to Suez. WADI EL-HOMR. 10. Route. 513
the Wadi Suwik, to the N.W., passing a number of fine seyal trees
of great age. After 1 hr. the valley takes the name of Wddi Hobuz,
and in less than 1 hr. more it unites with the Wddi Nasb, which
almost immediately joins the Wddi Ba'ba', a valley leading to the
S.E. to the Hanak el-Lakam (p. 479). At the junction of the
Hobuz and Nasb valleys our route turns to the right, and leads
across the sandy table-land of Debbet el-Kerai in 3 hrs. to the
beginning of the Wadi el-Homr. Ascending a little towards the
middle of the lofty plain, we enjoy a fine view of the Sarbut el-
Jemel (2175 ft.), rising to the W. opposite to us, beyond the Wadi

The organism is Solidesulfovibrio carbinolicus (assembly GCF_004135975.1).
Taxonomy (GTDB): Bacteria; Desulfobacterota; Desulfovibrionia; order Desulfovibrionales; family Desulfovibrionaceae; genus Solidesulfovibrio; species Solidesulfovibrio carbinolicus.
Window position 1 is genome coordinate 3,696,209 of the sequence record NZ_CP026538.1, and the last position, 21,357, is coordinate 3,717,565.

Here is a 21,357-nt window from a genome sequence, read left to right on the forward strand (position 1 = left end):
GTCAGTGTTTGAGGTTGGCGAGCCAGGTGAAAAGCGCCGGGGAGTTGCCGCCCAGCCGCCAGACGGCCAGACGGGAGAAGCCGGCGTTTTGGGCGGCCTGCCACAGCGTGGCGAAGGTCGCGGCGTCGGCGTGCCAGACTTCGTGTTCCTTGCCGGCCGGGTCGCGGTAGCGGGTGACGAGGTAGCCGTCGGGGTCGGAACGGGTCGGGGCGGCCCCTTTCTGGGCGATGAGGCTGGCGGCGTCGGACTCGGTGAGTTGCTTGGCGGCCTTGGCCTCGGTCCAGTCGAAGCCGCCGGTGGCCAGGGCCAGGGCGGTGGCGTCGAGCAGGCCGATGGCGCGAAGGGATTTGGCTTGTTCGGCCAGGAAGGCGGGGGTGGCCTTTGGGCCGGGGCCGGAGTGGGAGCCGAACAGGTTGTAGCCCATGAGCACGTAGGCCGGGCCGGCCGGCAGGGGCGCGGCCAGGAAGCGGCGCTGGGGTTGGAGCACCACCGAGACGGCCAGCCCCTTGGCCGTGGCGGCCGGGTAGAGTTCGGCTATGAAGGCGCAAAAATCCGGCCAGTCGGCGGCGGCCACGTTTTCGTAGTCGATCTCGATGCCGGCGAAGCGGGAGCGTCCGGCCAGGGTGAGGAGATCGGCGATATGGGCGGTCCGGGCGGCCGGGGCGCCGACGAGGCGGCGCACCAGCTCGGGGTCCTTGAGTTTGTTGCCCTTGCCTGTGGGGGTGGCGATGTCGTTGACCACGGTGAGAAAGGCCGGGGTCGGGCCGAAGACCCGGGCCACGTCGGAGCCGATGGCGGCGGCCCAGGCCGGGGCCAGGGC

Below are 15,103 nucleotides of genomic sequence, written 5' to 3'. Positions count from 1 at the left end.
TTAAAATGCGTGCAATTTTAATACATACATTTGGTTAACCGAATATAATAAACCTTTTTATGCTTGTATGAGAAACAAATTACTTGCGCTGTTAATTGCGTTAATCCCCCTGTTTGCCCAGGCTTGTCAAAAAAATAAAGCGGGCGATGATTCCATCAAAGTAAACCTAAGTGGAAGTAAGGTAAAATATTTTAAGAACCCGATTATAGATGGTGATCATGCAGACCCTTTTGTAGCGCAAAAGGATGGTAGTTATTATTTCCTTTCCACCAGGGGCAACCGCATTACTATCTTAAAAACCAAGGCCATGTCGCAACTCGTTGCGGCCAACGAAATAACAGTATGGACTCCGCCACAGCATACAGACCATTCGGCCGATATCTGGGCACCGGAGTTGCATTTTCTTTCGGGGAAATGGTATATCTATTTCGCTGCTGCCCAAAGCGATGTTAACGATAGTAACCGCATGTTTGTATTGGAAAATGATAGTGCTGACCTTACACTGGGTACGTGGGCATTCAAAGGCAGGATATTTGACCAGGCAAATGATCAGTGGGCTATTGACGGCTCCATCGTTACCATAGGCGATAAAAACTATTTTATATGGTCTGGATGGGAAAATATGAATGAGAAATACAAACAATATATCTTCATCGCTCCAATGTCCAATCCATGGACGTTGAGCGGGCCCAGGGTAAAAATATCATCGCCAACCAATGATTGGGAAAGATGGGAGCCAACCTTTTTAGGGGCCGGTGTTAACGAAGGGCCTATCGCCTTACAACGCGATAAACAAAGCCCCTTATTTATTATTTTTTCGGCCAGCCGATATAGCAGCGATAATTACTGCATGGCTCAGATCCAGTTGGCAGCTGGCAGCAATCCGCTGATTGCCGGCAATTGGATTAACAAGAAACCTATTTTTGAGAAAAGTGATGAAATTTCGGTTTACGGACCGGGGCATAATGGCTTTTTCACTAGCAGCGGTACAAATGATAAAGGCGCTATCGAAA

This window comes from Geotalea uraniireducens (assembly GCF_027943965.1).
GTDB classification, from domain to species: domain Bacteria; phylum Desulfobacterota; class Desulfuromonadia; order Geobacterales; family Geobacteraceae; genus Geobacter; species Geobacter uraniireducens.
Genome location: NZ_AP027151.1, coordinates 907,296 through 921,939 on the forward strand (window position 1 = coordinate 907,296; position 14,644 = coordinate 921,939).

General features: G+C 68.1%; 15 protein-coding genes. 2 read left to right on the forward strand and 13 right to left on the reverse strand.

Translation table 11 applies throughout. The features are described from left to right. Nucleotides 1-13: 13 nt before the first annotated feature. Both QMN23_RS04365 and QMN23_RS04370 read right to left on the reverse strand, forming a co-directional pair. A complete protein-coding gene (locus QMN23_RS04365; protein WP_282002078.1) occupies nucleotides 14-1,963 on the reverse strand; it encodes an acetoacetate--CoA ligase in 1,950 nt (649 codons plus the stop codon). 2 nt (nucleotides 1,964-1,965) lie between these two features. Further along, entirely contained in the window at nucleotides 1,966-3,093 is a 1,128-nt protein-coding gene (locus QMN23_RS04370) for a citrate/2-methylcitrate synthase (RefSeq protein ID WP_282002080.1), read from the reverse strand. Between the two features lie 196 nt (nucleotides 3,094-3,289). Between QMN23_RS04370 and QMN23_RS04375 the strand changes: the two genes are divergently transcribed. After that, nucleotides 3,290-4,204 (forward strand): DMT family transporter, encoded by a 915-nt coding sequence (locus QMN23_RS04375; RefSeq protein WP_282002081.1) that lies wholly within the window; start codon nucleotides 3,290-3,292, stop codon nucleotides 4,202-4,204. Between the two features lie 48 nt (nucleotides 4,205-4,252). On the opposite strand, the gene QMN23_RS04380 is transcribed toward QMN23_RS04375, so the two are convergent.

Homr. To the left, in the distance, are picturesquely shaped
mountains with flat summits; to the right is the Tih range; and
behind us are the hills of Sarbut el-Khadem, the Jebel Gharabi,
and the distant Mt. Serbal.
We now descend to the broad route leading to Nakhleh (p. 508).
On the right rises the long Jebel Bida'. On the ground here we
observe a number of curious geological formations, consisting of
slabs and fragments of sandstone encrusted with nodules of iron
ore, with a large admixture of silica, grouped like bunches of
grapes. Some of these are perfectly spherical.
The Wadi el-Homr is a broad valley flanked by low limestone
hills. It is commanded on the N. side by the Sarbut el-Jemel (see
above). From this valley a path, practicable for camels, traverses
the Wddi Mesakkar and several other valleys, and leads direct
to the Wddi eth- Thai (p. 478). The regular route follows the Wadi
el-Homr to its union with the Wddi Shebekeh (see p. 478). Thence
to Suez, see pp. 478-474.
Bakpkkkr's Egypt I.